And as for death… isn’t having an online mob demanding your cancelation a type of death in the age of social media?

Harmen Steenwyck’s painting Still Life: An Allegory of the Vanities of Human Life painted in 1640.

That ray of light in Bella’s photo isn’t only shining down on her stylish boot. It also sheds light on the age-old insult of shoes and the act of shoeing.

Shoeing is the act of pelting someone with one’s footwear.

The earliest recording of shoeing was in 359 when Roman Emperor Constantius II, was hit by a shoe when he was giving a speech.

It was meant as a signal of war.

Shoeing saw a reemergence on the 14 December, 2008 after Iraqi journalist Muntadhar al-Zaidi threw both his shoes at then president of the United States George W. Bush.

And earlier in 2003, the world saw the Iraqi people swarm and pull down Saddam Hussein’s statue in Firdos Square striking it with their shoes.

WATCH: Iraqi journalist Muntadhar al-Zaidi at George W. Bush

It’s simple really.

Shoes in the Arab world are an offensive symbol. Being compared to a shoe or having a shoe thrown at you is a great insult. It implies that a person is lower than the dirt on the sole of said shoe.

The idea of a shoe causing offence isn’t particular to the Arab world.

From Scarlett O’Hara’s infamous line in Gone with the Wind to rouge Rhett Butler when he mocks her confession of love to Ashley, she vehemently announces,

‘How dare you? You aren’t fit enough to wipe his boots!’

To the 1966 mega hit by Nancy Sinatra, These Boots Are Made for Walking, the West also has a history of shoes symbolizing offense and insult.

And even today in the West, shoes carry weaponing potential. Watch any reality show reunion or physical confrontations and you might just see a shoe flying toward someone’s face.

We are particularly referencing, rapper Cardi B’s during a reunion special for Love & Hip Hop the rapper threw a red stiletto at her co-star and nemesis Asia.

WATCH: Cardi B throws her show during Love & Hip Hop reunion

And a year later in 2018, at New York Fashion Week at Harper’s Bazaar Icons party, Cardi B got into a physical altercation with rapper Nicki Minaj. According to eye witnesses during Cardi B, once again, threw a red shoe at Nicki before she was escorted out by security.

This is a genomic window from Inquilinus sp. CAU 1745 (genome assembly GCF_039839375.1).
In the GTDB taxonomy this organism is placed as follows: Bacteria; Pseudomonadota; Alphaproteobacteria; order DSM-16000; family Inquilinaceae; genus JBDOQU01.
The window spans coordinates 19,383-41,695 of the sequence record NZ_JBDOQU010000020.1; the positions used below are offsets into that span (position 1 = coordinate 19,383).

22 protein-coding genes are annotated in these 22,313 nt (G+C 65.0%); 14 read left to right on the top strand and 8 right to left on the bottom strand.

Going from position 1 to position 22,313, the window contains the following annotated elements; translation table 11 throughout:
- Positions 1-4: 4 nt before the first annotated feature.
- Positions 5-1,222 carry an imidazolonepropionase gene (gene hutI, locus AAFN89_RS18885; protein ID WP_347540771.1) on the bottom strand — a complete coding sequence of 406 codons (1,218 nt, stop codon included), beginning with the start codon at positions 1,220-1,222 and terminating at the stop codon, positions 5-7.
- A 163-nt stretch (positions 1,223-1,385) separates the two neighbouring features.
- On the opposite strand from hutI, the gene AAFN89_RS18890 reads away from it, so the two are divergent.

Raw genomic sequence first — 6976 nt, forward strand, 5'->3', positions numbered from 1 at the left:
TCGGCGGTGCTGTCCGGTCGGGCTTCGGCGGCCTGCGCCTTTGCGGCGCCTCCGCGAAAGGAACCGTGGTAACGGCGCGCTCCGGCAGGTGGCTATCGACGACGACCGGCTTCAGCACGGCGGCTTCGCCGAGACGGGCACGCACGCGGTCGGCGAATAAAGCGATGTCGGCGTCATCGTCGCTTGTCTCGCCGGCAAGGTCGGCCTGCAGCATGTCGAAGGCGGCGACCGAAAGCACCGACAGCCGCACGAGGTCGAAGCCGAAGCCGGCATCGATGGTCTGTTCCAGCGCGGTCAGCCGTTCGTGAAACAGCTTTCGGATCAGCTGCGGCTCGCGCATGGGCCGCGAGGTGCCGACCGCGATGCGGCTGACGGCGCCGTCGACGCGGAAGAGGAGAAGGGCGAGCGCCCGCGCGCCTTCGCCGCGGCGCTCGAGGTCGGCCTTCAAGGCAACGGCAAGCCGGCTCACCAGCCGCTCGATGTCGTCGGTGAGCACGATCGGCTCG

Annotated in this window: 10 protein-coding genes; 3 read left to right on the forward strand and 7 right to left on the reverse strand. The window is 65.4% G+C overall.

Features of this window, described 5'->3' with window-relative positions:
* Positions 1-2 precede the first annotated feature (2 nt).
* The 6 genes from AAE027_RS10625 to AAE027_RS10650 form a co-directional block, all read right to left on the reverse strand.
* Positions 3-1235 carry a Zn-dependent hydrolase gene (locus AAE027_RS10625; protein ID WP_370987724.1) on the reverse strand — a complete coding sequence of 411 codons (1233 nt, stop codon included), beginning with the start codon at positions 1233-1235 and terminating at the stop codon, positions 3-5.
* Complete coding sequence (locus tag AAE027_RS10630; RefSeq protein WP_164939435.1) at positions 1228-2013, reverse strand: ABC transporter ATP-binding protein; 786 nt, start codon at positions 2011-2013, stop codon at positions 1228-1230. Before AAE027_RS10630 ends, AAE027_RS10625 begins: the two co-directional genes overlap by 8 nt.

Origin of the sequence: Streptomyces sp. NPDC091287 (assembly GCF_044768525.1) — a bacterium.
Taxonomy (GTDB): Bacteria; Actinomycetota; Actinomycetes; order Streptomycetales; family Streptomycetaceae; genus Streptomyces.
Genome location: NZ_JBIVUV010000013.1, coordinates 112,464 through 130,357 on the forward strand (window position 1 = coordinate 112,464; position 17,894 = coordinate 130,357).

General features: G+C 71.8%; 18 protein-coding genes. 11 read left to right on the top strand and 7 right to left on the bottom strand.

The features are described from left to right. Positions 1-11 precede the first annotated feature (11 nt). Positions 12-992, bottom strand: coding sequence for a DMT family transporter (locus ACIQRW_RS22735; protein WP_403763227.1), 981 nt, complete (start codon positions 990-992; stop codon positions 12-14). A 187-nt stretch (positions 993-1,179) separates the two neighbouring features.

However shoes and jobs associated with shoes are not as offensive as they used to be in the west.

Thanks to shows like Sex and the City, and the shoe obsessed Carrie Bradshaw played by Sarah Jessica Parker, shoes have become a mark of empowerment.

In the world of fashion, which has seeped into main stream thinking, shoes are seen as symbols of status and power, shoemakers and designers are artists and those who can afford these works of art are privileged collectors.

This fashion, shoe obsessed, world is the one Bella comes from.

So, is it unfair of people to assume that Bella should know how offensive, kicking her heels up in the air would be?

Bella was raised in California, her mother is Dutch model Yolanda Hadid and her father is Real Estate developer Mohamed Hadid.

Her father was born in Nazareth during the 1948 Arab-Israeli War, before fleeing to Syria with his family when he was 18-months-old.  As we mentioned, Bella along with Ggig, have both been openly proud of their Arab and Palestinian roots.

In December 2017, after Trump officially recognized Jerusalem as the capital of Israel, Bella publically condemned the decision on social media writing:


Gigi and Bella Hadid protesting in New York city against the Muslim immigration ban. Instagram/@Gigihadid

So was the photo simply an oversight? An innocent mistake?

Or has Bella’s lack of exposure to Arab culture and etiquette resulted in naïve blunder?

In any case, after this incident we’re pretty sure Bella will be more careful where she points her boots just in case they walk all over her.